38), writing in the 6th century, indulges in a high-flown panegyric on the plant and its value.
But he indulges in extravagant eulogies of Elizabeth.
The Contrat social, as its title implies, endeavours to base all government on the consent, direct or implied, of the governed, and indulges in much ingenious argument to get rid of the practical inconveniences of such a suggestion.
Mephistophilis has the kobold qualities: he not only waits upon Faustus and provides him with sumptuous fare; he indulges in horse-play and is addicted to practical joking of a homely kind.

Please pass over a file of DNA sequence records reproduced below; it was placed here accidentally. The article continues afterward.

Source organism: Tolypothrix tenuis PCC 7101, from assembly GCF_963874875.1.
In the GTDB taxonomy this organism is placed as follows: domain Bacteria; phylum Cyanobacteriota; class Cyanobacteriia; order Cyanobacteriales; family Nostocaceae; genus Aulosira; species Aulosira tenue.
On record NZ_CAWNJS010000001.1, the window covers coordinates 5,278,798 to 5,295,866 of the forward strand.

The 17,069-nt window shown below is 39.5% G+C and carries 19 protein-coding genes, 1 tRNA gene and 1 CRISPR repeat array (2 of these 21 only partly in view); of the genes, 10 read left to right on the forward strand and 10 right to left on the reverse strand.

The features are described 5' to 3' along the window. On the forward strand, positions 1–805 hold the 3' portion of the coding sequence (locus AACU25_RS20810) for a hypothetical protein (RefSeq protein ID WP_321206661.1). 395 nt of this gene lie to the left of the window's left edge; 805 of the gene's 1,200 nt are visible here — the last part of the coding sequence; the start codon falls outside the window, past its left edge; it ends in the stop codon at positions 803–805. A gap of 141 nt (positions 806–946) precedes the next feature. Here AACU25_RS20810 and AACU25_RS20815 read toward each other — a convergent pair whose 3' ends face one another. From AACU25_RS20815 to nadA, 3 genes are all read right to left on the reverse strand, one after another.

Against luxury and moral corruption he indulges in declamations, which are so frequent that (like those of Seneca) they at last pall upon the reader; and his rhetorical flourishes against practically useful inventions (such as the art of navigation) are wanting in good sense and good taste (xix.